Walter Leeb

Univ.Prof. i.R. Projektass. Dipl.-Ing. Dr.techn.
E-Mail:walter.leeb@tuwien.ac.at
Tel.: +43 (1) 58801 - 38953
Fax: +43 (1) 58801 - 938953
Room: CG0509
Address: Gusshausstraße 25 / E389
1040 Wien

Biography

Walter Leeb received the MSc and DrSc degrees in electrical engineering from the Vienna University of Technology, Austria. In the 1970s, he spent two post-doctoral years at NASA/Goddard Space Flight Center, USA. Later he obtained the Habilitation for Optical Communications and Laser Techniques degree. He started to work at the Institute of Communications and Radio-Frequency Engineering, Vienna University of Technology, as research assistant, became a lecturer, and was a professor for optical communications from 1982 to 2007. He performed, directed, and managed research and development work in the area of optoelectronic devices and optical data transmission systems. Many of his research contracts performed for the European Space Agency (ESA) were related to intersatellite laser links. Recently he also became engaged in stellar interferometry, quantum communications using entangled photons, and optical detection of pulsars and of extraterrestrial intelligence. In the last years he contributed to the development of large, laser-based video screens for three-dimensional displaying.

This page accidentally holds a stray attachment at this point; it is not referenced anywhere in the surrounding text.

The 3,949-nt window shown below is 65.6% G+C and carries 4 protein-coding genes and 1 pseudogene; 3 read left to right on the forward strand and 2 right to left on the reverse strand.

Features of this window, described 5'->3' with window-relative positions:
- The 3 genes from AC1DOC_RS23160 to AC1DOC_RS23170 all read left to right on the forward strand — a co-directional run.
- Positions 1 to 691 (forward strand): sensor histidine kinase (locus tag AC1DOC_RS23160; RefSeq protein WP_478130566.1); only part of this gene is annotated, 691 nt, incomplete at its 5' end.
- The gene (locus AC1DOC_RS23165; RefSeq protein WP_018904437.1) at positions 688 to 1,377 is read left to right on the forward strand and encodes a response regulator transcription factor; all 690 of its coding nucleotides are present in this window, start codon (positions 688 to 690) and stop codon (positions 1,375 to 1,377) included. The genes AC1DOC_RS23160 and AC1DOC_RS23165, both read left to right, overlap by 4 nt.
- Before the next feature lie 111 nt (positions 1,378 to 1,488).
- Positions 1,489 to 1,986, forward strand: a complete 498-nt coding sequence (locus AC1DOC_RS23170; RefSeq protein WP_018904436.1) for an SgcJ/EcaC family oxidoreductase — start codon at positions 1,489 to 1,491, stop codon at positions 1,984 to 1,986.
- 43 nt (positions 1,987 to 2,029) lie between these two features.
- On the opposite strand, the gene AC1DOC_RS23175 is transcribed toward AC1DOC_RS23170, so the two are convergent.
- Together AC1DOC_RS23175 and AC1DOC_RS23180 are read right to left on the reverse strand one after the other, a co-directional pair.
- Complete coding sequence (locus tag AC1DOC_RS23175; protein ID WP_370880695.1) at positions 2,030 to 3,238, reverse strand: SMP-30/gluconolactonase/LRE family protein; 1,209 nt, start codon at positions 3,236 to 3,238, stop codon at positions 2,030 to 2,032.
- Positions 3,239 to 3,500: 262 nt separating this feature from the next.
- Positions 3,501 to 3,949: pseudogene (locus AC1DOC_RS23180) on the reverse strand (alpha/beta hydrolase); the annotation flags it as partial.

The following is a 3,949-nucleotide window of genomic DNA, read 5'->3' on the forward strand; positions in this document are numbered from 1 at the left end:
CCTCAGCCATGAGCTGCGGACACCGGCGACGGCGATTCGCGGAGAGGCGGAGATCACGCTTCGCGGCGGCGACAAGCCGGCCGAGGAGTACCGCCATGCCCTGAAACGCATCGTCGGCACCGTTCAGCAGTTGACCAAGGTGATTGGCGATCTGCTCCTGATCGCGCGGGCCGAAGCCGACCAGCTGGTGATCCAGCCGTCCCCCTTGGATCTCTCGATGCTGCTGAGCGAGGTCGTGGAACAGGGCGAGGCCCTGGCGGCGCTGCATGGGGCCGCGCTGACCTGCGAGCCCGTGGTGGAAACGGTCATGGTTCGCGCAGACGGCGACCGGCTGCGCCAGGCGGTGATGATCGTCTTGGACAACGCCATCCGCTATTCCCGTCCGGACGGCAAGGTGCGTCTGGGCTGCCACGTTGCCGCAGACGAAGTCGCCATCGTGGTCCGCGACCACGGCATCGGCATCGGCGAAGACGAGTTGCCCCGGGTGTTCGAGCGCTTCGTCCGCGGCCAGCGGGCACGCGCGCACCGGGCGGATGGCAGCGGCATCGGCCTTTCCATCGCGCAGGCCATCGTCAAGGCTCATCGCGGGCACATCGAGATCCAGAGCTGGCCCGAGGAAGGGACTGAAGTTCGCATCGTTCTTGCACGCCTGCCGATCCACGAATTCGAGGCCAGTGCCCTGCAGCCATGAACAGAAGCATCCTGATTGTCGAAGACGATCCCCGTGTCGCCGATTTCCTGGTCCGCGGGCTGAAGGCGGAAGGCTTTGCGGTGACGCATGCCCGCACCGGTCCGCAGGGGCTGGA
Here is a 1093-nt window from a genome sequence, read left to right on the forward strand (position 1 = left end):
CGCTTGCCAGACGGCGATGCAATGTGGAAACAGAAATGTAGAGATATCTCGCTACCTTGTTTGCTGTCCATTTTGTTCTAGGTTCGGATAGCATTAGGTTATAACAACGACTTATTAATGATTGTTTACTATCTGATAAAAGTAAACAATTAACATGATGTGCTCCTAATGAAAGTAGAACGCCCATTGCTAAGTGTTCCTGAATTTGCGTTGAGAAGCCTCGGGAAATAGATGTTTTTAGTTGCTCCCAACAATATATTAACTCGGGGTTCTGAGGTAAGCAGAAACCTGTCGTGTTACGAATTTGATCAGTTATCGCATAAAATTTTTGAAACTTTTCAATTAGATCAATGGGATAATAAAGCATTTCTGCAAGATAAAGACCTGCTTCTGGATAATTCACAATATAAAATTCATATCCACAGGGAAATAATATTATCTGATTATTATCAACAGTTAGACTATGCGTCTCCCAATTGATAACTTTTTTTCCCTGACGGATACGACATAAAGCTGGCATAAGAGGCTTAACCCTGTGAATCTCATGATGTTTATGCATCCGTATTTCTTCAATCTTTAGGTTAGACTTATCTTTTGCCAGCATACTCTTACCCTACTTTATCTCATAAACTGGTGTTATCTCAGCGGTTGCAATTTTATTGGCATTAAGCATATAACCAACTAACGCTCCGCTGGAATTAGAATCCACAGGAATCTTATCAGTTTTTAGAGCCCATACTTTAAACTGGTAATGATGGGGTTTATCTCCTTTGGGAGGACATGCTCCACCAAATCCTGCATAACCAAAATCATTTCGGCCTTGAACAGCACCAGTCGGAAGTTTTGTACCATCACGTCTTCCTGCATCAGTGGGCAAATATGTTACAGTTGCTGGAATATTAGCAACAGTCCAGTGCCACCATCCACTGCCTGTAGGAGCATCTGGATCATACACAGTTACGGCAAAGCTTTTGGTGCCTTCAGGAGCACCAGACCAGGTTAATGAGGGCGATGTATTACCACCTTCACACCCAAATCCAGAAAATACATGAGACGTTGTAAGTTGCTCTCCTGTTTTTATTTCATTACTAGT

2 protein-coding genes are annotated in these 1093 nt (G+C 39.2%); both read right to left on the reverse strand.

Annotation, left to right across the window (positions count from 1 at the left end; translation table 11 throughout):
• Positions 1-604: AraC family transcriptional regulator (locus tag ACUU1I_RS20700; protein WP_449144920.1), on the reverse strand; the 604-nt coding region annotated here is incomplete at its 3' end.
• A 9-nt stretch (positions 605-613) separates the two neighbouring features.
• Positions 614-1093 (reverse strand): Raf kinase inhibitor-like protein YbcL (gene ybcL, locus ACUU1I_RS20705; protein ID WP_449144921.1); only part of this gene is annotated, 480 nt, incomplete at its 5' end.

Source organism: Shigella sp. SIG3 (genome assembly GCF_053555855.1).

Research Topics

In the beginning, my research in the field of optical communications was dominated by a cooperation with the European Space Agency (ESA). It was directed towards intersatellite and ground-to-satellite laser links and included

  • Space laser communication systems
  • Laser modulation
  • Optical receivers (heterodyne/homodyne/EDFA pre-amplified)
  • Doppler wind lidar
  • Optical array antennas
  • Optical communication links to high-altitude platforms (HAPs)
  • Quantum key distribution using entangled photons

Later on I became engaged in

  • Optical printed circuit boards
  • Stellar interferometry
  • Optical detection of pulsars and search for extraterrestrial intelligence.

In the last years I also contributed to the development of large, laser-based video screens for three-dimensional displaying.